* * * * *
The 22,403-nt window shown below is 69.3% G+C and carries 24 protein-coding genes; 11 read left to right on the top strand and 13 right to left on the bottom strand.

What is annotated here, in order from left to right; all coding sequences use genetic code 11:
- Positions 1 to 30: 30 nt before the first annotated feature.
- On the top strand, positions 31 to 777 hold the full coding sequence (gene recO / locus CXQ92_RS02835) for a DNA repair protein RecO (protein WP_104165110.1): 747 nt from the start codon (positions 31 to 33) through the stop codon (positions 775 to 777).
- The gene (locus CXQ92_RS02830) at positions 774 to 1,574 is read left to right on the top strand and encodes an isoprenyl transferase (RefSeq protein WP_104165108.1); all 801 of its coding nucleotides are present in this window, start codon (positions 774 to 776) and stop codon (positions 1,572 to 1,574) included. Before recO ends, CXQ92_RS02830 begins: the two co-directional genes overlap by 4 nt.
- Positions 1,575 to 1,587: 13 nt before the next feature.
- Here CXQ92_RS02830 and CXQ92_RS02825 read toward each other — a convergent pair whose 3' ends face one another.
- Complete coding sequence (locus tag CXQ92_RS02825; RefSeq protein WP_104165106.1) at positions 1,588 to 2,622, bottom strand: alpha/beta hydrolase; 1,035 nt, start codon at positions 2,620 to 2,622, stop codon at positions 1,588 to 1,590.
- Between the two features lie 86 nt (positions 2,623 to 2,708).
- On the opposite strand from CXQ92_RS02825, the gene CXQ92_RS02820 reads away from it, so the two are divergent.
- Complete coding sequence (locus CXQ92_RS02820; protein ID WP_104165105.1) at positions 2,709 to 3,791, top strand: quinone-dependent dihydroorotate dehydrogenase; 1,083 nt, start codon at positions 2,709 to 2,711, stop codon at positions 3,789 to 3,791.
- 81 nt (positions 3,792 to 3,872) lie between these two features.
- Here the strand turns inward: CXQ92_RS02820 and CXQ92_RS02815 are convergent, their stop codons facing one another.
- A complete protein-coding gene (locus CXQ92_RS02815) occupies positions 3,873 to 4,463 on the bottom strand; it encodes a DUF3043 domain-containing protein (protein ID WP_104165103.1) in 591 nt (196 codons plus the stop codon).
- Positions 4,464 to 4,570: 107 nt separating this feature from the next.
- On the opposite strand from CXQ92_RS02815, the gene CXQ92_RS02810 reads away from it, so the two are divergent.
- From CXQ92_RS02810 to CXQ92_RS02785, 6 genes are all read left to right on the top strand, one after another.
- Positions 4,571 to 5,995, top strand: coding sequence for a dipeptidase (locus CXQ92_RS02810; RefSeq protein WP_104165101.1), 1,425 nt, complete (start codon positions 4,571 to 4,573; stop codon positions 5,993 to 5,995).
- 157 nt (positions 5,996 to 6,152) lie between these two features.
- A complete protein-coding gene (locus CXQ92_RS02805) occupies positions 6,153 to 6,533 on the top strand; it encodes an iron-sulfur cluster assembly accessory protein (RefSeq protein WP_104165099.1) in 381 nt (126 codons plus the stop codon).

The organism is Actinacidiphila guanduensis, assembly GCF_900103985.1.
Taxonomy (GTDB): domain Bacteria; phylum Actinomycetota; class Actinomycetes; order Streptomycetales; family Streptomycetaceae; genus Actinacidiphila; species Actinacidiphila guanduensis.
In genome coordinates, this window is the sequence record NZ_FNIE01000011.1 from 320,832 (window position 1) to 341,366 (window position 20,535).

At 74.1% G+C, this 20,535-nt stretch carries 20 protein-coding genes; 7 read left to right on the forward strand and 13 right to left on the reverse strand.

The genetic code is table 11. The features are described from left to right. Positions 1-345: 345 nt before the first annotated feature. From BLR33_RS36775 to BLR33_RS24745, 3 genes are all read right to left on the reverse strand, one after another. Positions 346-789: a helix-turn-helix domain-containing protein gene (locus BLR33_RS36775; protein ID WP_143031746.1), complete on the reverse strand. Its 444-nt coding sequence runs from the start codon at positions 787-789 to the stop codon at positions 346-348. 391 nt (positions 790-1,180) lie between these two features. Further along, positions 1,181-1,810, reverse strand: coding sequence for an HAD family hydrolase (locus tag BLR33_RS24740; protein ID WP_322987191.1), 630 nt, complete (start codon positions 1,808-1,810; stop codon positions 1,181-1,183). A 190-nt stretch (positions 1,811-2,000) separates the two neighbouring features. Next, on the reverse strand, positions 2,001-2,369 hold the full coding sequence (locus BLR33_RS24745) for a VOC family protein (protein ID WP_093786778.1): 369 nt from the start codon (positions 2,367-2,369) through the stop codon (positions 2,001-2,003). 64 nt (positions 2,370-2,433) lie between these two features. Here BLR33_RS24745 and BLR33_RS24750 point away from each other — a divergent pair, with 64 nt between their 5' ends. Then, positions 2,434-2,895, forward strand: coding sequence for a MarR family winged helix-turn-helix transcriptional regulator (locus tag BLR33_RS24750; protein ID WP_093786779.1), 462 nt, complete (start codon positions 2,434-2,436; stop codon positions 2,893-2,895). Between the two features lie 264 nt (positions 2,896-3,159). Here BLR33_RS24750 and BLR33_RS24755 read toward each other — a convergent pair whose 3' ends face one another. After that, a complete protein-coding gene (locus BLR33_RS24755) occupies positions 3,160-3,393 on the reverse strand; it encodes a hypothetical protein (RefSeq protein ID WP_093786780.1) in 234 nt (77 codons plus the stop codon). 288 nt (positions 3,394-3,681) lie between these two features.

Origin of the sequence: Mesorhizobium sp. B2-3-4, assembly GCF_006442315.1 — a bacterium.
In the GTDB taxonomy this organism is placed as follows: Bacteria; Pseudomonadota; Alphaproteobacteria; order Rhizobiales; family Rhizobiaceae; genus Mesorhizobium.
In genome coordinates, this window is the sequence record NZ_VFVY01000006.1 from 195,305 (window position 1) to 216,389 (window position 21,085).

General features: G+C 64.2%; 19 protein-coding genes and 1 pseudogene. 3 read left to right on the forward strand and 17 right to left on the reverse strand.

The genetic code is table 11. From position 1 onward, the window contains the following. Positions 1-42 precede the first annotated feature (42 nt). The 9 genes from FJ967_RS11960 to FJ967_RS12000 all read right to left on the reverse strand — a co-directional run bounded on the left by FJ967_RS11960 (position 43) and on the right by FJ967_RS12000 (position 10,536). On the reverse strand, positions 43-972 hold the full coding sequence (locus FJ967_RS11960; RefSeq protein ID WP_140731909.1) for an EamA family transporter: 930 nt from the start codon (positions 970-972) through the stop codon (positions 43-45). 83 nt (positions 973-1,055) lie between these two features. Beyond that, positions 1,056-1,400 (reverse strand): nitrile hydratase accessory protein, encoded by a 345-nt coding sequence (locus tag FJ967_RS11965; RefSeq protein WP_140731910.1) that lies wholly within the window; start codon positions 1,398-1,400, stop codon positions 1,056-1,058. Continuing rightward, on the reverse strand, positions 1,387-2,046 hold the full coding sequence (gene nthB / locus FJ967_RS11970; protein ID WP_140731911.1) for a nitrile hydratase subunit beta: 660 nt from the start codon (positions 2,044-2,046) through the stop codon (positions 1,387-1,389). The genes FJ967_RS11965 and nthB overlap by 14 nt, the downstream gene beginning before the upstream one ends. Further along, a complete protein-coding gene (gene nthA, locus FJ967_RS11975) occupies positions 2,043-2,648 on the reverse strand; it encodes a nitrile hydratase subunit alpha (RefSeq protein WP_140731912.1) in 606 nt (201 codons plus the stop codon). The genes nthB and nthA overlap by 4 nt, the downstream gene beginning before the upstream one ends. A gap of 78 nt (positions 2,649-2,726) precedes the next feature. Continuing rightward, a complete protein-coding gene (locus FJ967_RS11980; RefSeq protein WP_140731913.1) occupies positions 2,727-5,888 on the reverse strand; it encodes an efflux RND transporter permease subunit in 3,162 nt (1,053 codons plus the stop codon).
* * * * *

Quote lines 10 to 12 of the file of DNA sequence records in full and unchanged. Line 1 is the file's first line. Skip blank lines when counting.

- On the opposite strand from CXQ92_RS02825, the gene CXQ92_RS02820 reads away from it, so the two are divergent.
- Complete coding sequence (locus CXQ92_RS02820; protein ID WP_104165105.1) at positions 2,709 to 3,791, top strand: quinone-dependent dihydroorotate dehydrogenase; 1,083 nt, start codon at positions 2,709 to 2,711, stop codon at positions 3,789 to 3,791.
- 81 nt (positions 3,792 to 3,872) lie between these two features.